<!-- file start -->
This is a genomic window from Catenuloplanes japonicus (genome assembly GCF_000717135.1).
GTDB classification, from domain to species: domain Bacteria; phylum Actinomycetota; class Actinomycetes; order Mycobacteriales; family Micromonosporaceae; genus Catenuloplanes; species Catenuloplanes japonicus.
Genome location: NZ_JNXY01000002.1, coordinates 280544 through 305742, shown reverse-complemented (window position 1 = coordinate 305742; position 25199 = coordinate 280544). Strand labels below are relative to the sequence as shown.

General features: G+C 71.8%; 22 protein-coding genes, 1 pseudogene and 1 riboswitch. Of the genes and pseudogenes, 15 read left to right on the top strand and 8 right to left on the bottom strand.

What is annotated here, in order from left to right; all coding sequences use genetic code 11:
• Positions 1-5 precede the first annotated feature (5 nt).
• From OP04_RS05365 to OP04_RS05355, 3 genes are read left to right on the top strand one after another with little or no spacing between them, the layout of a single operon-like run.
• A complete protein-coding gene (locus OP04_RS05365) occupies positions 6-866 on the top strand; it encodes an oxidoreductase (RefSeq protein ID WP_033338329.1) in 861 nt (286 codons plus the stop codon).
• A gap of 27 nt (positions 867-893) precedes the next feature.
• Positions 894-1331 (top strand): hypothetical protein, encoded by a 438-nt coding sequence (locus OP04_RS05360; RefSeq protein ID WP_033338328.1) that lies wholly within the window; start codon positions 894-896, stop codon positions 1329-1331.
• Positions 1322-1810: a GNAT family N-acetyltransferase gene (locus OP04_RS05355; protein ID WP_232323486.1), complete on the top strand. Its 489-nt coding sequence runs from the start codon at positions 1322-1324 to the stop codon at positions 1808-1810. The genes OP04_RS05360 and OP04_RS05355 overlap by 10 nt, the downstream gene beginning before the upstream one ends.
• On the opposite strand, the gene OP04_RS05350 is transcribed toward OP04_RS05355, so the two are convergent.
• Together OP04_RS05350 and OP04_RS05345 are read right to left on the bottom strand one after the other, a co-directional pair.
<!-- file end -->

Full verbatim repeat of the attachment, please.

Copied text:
This is a genomic window from Catenuloplanes japonicus (genome assembly GCF_000717135.1).
GTDB classification, from domain to species: domain Bacteria; phylum Actinomycetota; class Actinomycetes; order Mycobacteriales; family Micromonosporaceae; genus Catenuloplanes; species Catenuloplanes japonicus.
Genome location: NZ_JNXY01000002.1, coordinates 280544 through 305742, shown reverse-complemented (window position 1 = coordinate 305742; position 25199 = coordinate 280544). Strand labels below are relative to the sequence as shown.

General features: G+C 71.8%; 22 protein-coding genes, 1 pseudogene and 1 riboswitch. Of the genes and pseudogenes, 15 read left to right on the top strand and 8 right to left on the bottom strand.

What is annotated here, in order from left to right; all coding sequences use genetic code 11:
• Positions 1-5 precede the first annotated feature (5 nt).
• From OP04_RS05365 to OP04_RS05355, 3 genes are read left to right on the top strand one after another with little or no spacing between them, the layout of a single operon-like run.
• A complete protein-coding gene (locus OP04_RS05365) occupies positions 6-866 on the top strand; it encodes an oxidoreductase (RefSeq protein ID WP_033338329.1) in 861 nt (286 codons plus the stop codon).
• A gap of 27 nt (positions 867-893) precedes the next feature.
• Positions 894-1331 (top strand): hypothetical protein, encoded by a 438-nt coding sequence (locus OP04_RS05360; RefSeq protein ID WP_033338328.1) that lies wholly within the window; start codon positions 894-896, stop codon positions 1329-1331.
• Positions 1322-1810: a GNAT family N-acetyltransferase gene (locus OP04_RS05355; protein ID WP_232323486.1), complete on the top strand. Its 489-nt coding sequence runs from the start codon at positions 1322-1324 to the stop codon at positions 1808-1810. The genes OP04_RS05360 and OP04_RS05355 overlap by 10 nt, the downstream gene beginning before the upstream one ends.
• On the opposite strand, the gene OP04_RS05350 is transcribed toward OP04_RS05355, so the two are convergent.
• Together OP04_RS05350 and OP04_RS05345 are read right to left on the bottom strand one after the other, a co-directional pair.